One of the most moving historic sites in Nashville is Mount Ararat Cemetery (Orr Avenue off Elm Hill Pike), the first African-American cemetery in Middle Tennessee. Now badly neglected, this cornerstone of the city's African-American social history is hemmed in on all sides by heavy trucking development, I-40 and Purity Dairy.
In April 1869, Mount Ararat was founded by local black leaders, who purchased property just north of Murfreesboro Pike at the junction of Elm Hill Pike for the cemetery. After 1910, the cemetery deteriorated until it was revived in the 1920s. By the 1970s, however, much of Mount Ararat again was overgrown with trees and brush, and white-owned businesses had begun to encroach on the site.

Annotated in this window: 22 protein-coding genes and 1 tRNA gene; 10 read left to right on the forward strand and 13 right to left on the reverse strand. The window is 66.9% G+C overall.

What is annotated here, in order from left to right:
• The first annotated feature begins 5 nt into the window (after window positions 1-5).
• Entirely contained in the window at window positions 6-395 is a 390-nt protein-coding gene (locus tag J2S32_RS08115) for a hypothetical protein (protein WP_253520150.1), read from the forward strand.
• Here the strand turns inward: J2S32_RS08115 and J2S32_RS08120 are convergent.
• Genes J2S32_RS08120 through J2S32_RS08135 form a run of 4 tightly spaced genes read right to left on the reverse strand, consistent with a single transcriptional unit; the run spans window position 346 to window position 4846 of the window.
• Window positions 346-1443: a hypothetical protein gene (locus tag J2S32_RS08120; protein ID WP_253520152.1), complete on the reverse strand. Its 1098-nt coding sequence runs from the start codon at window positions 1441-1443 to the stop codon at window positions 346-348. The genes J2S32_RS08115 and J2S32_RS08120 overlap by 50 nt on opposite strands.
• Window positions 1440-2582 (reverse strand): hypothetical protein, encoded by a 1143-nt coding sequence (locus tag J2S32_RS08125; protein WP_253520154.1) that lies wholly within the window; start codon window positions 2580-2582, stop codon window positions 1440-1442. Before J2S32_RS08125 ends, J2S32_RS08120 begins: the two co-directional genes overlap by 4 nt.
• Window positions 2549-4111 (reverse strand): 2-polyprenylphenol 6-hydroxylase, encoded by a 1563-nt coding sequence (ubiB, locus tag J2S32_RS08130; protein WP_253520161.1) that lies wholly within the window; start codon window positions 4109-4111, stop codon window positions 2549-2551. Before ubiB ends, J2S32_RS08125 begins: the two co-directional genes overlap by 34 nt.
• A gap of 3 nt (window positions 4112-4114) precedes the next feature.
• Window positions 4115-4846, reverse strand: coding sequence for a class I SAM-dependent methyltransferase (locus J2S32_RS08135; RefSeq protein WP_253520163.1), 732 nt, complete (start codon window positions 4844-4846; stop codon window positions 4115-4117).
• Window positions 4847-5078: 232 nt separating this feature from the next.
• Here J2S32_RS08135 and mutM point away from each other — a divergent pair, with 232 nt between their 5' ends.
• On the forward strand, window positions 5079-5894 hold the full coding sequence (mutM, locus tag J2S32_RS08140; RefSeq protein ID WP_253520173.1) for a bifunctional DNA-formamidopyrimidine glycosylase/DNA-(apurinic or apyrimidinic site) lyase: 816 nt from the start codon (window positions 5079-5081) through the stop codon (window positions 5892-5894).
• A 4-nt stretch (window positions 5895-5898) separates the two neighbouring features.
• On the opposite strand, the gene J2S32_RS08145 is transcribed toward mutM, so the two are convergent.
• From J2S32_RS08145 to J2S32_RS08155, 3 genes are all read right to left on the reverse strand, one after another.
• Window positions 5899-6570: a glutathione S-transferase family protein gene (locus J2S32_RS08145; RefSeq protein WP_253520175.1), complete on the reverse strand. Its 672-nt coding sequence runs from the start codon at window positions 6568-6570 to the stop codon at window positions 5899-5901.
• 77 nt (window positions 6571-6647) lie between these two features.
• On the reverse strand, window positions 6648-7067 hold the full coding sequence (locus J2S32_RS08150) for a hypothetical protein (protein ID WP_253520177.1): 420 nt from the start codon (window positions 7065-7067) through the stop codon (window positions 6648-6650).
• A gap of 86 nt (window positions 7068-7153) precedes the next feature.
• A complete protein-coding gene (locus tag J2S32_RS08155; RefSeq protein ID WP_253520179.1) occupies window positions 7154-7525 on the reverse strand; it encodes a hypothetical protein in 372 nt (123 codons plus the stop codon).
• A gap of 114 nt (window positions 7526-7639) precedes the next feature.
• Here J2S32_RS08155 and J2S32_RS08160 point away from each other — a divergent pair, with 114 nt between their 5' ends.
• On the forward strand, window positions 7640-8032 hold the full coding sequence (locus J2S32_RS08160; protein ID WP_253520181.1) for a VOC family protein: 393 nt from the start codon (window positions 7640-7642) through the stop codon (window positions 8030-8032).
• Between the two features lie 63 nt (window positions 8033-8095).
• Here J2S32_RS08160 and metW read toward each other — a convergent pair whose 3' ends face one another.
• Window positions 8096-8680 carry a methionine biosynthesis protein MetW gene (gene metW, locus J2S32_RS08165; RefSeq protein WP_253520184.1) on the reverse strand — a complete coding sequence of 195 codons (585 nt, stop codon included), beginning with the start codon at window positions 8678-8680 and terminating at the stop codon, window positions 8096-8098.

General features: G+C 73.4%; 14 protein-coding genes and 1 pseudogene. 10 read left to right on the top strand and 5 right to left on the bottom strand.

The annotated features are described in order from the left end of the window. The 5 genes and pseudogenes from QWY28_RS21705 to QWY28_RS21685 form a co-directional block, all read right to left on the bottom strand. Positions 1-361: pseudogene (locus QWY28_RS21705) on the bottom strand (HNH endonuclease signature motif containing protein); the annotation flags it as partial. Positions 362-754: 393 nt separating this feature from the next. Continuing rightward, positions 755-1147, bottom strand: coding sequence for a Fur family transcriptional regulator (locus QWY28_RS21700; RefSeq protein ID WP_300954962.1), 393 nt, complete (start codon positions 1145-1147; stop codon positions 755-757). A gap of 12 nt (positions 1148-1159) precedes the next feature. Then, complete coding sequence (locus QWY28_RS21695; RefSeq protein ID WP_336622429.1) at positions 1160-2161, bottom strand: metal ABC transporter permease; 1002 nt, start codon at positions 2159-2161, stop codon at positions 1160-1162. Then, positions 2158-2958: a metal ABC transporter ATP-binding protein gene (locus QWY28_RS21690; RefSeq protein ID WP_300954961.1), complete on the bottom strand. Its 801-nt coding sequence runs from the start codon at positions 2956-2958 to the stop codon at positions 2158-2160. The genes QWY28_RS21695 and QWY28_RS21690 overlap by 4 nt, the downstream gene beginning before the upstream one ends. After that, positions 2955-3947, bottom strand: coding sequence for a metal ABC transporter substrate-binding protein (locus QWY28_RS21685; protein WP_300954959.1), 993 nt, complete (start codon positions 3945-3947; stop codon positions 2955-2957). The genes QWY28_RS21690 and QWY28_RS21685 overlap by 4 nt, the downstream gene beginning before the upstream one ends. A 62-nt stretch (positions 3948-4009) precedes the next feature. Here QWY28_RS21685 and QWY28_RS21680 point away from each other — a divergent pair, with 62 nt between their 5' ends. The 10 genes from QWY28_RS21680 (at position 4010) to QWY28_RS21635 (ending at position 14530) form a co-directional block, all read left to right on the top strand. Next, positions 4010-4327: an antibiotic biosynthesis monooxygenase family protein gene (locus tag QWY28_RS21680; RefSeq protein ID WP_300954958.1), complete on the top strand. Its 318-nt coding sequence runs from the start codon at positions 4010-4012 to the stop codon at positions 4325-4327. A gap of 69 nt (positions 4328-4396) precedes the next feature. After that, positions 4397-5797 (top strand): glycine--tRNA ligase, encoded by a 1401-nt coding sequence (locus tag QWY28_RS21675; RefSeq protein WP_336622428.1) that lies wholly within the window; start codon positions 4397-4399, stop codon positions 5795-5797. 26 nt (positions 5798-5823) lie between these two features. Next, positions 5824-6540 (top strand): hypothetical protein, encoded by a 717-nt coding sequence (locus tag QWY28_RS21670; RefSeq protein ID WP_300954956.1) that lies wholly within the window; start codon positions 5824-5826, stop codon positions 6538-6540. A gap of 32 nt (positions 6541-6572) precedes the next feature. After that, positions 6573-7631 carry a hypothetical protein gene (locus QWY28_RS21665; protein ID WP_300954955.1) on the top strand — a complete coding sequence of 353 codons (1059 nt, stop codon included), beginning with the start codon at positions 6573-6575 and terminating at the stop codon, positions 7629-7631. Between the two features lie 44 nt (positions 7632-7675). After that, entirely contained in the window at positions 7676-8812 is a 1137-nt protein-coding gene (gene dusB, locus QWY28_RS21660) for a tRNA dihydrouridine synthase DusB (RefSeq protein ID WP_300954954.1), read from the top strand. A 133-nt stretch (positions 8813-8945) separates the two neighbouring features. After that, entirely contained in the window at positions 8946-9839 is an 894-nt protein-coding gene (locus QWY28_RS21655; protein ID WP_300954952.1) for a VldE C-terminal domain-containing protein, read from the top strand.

In 1982, the board of directors of nearby Greenwood Cemetery—founded in 1886 by the late Preston Taylor, then a prominent pastor and the city's pre-eminent African American undertaker—took Mount Ararat under management. They cleared brush and trees and restored some neglected sections. Lost over the years, though, was perhaps the cemetery's most invaluable feature—its interment records and the histories of its eternal residents.